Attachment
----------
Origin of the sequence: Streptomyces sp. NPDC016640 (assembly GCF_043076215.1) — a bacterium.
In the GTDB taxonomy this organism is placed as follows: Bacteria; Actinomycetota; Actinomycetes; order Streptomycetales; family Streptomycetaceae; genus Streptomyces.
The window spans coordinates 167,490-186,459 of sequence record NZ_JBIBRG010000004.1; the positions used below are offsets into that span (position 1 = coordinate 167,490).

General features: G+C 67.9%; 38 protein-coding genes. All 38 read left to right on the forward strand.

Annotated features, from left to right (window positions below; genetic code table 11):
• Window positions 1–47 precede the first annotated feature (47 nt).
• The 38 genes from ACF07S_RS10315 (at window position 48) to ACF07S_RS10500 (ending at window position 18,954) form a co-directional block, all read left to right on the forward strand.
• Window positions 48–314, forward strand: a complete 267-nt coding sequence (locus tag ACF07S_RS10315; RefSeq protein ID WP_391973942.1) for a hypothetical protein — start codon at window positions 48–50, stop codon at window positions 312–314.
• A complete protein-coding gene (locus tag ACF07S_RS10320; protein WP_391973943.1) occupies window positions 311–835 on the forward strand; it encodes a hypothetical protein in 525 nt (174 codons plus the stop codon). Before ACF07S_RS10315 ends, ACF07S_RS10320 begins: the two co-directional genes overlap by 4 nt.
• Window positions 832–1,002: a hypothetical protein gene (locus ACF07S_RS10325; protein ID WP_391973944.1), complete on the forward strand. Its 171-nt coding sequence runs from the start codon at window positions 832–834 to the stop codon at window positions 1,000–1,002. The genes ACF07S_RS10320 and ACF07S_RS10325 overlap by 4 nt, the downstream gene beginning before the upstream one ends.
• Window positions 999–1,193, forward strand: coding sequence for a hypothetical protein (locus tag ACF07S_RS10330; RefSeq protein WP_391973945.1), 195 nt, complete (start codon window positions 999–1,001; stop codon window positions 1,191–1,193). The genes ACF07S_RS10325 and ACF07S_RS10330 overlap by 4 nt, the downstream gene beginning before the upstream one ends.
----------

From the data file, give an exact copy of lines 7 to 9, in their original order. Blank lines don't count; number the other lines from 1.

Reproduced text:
• The 38 genes from ACF07S_RS10315 (at window position 48) to ACF07S_RS10500 (ending at window position 18,954) form a co-directional block, all read left to right on the forward strand.
• Window positions 48–314, forward strand: a complete 267-nt coding sequence (locus tag ACF07S_RS10315; RefSeq protein ID WP_391973942.1) for a hypothetical protein — start codon at window positions 48–50, stop codon at window positions 312–314.
• A complete protein-coding gene (locus tag ACF07S_RS10320; protein WP_391973943.1) occupies window positions 311–835 on the forward strand; it encodes a hypothetical protein in 525 nt (174 codons plus the stop codon). Before ACF07S_RS10315 ends, ACF07S_RS10320 begins: the two co-directional genes overlap by 4 nt.